BALTIMORE -- Tampa Bay's offense picked up the pitching on Sunday afternoon, and the Rays left Baltimore on a happy note.
The Rays' offense scored its most runs since April 28 in taking the 9-6 win at Camden Yards with 22,032 watching.
By winning, the Rays claimed their weekend series against the Orioles while recording their second consecutive win and their fifth win in their last six games to remain in third place, four games behind the Red Sox in the American League East.
Tampa Bay is now 6-4 on their four-stop road trip that concludes on Monday -- which ensures that the Rays will have their first winning road trip of 11-plus games since July 23-Aug. 3, 2003. The trip began with four games in Seattle, before moving to Anaheim for three and Baltimore for three. Monday's game against the Tigers is a makeup game for the May 25 rainout in Detroit.
Along the way, the Rays have gone through a bad virus that affected many of the players, and their sleep patterns have been disrupted by the changing time zones.
"This is what every Major League team has to do," Johnny Damon said. "I don't think you'll ever be happy with certain road trips, because they're not perfect. I guess only if you win every single game, they are. I know we can't wait to get home and sleep in our beds for only five days, then get back on the road.
"But it's been one of the more grueling ones that I've been a part of in all my years. Hopefully, we can finish off the road trip with a win [Monday] night and get ready to face a super-hot team [in the Red Sox on Tuesday night at Tropicana Field]."
Damon got the Rays off to a good start, when he led off the game against normally tough left-hander Brian Matusz by hitting a 1-2 pitch over the wall in right field for his eighth home run of the season.
"I was just looking for a good pitch to hit," Damon said. "His fastball is down a little. He went on the DL early this season, and he just hasn't regained that zip he had the past year. He will. Unfortunately, injuries take a toll on a player. He'll find it soon. ... His fastball wasn't what it was last year -- and we happened to jump on it."
For Damon, the hit represented the 37th consecutive game in which he has reached base, tying the club record set by Ben Grieve in 2001.
"I'm in a position where I'm comfortable at, but I also think it's a lot of other players comfortable in their spots," Damon said. "For a while there, we were test driving a bunch of leadoff hitters and having a lot of changes. ... We started to swing the bats OK this series. ... We're definitely happy with the outcome here tonight."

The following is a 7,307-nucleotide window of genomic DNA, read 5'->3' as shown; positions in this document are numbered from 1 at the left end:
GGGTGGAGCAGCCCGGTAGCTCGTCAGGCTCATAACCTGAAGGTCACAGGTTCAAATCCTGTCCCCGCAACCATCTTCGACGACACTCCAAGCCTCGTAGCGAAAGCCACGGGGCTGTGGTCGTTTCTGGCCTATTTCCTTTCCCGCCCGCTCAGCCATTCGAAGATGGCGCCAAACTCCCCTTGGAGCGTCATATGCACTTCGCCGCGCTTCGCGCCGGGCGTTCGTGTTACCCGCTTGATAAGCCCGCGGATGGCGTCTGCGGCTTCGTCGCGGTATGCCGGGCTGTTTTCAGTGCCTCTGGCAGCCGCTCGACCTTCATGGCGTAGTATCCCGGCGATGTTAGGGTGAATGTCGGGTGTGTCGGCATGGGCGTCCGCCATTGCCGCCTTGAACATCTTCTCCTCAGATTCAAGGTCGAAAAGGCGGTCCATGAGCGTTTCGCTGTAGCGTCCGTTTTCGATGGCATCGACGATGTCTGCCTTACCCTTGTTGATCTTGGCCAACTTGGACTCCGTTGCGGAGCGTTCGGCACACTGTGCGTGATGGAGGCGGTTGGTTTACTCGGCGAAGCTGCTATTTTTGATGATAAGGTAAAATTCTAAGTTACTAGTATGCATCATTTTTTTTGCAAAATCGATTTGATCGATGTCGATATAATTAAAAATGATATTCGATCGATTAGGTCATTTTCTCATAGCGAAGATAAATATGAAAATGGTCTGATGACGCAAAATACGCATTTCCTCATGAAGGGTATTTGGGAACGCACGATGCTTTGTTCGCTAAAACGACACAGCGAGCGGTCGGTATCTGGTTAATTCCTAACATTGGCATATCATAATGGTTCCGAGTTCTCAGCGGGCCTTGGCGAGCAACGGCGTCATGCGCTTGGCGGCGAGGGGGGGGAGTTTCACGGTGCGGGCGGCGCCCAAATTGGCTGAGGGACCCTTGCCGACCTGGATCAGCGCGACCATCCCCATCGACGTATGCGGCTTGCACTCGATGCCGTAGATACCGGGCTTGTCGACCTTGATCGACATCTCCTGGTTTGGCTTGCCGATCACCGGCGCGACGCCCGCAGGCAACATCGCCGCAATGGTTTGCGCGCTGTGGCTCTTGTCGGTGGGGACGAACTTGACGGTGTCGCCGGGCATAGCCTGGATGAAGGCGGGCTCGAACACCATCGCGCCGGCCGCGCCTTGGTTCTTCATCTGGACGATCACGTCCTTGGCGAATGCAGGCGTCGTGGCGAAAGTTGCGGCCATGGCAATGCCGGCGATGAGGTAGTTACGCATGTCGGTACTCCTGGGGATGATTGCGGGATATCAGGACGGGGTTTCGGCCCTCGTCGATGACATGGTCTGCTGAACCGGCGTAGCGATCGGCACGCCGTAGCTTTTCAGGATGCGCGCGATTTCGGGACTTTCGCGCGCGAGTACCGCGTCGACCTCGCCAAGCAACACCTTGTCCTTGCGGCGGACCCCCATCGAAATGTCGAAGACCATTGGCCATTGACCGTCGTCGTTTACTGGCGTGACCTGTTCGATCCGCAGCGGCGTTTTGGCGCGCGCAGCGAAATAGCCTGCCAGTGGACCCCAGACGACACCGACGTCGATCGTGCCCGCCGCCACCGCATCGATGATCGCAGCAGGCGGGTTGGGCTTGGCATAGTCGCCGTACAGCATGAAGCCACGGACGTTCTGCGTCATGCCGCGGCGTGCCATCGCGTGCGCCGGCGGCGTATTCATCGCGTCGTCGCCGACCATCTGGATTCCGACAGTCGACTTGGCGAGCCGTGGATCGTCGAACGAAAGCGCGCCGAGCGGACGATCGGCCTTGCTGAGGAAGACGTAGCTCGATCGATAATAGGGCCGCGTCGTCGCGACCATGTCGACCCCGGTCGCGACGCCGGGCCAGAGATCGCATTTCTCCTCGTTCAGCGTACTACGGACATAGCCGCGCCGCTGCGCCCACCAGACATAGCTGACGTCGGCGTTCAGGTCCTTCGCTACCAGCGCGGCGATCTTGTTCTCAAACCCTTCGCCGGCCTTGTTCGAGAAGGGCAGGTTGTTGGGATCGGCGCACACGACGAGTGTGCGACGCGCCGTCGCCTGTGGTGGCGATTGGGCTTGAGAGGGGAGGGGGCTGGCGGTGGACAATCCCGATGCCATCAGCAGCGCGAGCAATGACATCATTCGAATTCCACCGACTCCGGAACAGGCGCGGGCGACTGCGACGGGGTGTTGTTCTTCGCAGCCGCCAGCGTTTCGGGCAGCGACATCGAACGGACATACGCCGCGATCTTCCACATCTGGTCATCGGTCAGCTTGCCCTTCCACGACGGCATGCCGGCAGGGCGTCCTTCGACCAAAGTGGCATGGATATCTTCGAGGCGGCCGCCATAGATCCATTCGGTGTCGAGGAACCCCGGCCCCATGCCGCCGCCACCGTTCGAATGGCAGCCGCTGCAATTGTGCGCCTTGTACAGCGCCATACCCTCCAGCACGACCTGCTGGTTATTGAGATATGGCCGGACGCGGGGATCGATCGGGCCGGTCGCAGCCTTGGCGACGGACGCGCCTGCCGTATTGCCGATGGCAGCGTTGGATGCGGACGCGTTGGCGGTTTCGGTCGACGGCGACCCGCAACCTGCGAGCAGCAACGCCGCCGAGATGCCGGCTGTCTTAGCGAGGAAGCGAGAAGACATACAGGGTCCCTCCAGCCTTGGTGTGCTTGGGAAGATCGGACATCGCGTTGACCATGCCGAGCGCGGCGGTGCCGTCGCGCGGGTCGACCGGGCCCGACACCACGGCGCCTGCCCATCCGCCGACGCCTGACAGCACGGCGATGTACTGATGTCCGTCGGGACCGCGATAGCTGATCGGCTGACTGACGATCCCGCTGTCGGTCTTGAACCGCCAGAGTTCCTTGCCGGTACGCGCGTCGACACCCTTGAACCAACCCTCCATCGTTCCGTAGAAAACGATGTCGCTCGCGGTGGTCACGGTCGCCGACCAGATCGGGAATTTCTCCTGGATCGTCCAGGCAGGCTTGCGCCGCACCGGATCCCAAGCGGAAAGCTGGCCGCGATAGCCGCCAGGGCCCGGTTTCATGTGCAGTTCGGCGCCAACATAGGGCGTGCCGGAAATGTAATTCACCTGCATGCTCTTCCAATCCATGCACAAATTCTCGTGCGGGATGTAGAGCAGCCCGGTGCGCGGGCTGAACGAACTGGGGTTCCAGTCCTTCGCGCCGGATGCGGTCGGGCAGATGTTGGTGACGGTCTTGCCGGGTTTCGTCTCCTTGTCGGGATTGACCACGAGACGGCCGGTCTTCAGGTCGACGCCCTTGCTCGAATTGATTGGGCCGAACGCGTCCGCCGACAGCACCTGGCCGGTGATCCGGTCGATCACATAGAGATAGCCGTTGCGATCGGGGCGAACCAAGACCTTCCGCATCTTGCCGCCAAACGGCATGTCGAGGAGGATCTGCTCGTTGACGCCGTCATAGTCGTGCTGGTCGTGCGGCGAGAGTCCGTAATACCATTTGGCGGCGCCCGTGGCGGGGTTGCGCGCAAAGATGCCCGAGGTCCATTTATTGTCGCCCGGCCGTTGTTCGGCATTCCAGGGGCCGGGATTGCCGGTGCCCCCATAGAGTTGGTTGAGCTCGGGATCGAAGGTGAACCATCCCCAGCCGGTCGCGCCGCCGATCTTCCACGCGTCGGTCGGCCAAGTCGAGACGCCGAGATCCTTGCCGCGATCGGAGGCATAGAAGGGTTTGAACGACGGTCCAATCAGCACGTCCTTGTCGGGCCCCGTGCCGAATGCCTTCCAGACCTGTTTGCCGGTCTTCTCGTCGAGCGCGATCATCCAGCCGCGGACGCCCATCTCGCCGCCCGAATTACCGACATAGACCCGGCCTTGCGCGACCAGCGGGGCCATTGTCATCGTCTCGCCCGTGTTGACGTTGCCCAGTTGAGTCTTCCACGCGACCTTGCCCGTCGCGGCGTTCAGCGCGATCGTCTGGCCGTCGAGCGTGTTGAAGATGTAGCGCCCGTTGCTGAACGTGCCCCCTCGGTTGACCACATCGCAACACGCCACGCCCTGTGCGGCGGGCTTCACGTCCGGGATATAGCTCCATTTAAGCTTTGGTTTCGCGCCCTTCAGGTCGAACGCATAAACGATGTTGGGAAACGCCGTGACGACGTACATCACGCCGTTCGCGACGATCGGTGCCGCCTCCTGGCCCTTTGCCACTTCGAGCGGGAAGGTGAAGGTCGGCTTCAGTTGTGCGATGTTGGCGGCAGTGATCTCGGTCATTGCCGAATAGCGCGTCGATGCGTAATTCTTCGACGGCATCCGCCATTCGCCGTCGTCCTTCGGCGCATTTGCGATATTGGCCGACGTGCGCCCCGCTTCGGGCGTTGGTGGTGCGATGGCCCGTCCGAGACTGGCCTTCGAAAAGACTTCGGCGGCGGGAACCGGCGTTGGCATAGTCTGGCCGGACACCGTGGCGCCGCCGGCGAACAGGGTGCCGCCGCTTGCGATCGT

Evan Longoria added a sacrifice fly and Justin Ruggiano scored on an error by Orioles third baseman Mark Reynolds to give the Rays a 3-0 lead by the time they finished hitting in the first.
Adam Jones and Vladimir Guerrero answered in the bottom half of the inning with back-to-back home runs off Rays starter Wade Davis to cut the lead to 3-2. But Matusz was largely ineffective, and the Rays chased him after he'd surrendered five hits and four earned runs in 1 1/3 innings.
"From the get-go, I didn't get a good feel," Matusz said. "Warming up in the bullpen, it was just one of those days where you've got to be able to battle without your good stuff. They were able to find some holes and get some things going early, and I just wasn't able to get on track today."
Tampa Bay hitters collected 14 hits on the afternoon, and they needed every one of them -- as they were never quite able to open a big lead against the pesky Orioles.
Matters were complicated in the late innings, due to the fact the bullpen was without closer Kyle Farnsworth -- who came down with the virus that many of his teammates have already had -- and Joel Peralta was not available.
So once Davis left the game after allowing four earned runs in six innings, a parade of relievers followed: Adam Russell, Cesar Ramos, Juan Cruz, and finally, J.P. Howell, who got the final three outs to earn his first save since the 2009 season. That group allowed just one run in three innings worked.
Because the Orioles never put away their bats, the Rays' hitters seemed to have an urgency about them, as well.
Kelly Shoppach came up with a big two-out single in the seventh off Mike Gonzalez that put the Rays up, 7-3. And Longoria added a two-run, inside-the-park homer in the eighth.
Longoria's hit had a wicked, knuckleball-like action on it while it dodged Jones' glove in center field. The inside-the-park homer was the ninth in Rays history (Carl Crawford last accomplished the feat on July 20, 2009), and only the third in Camden Yards history.
"I don't think I've had one since Little League, and there weren't fences," Longoria said. "Hit one over the guy's head and just run until you can't run anymore. I never had one in high school or college, or anything like that."
Rays manager Joe Maddon sounded pleased with his team -- the offense in particular, which scored 16 runs combined on Saturday and Sunday.
"We've played really well for these three days. Normally where we pitch well and win close games because we pitched well, we won close games because we played defense and hit well," Maddon said.
Bill Chastain is a reporter for MLB.com. This story was not subject to the approval of Major League Baseball or its clubs.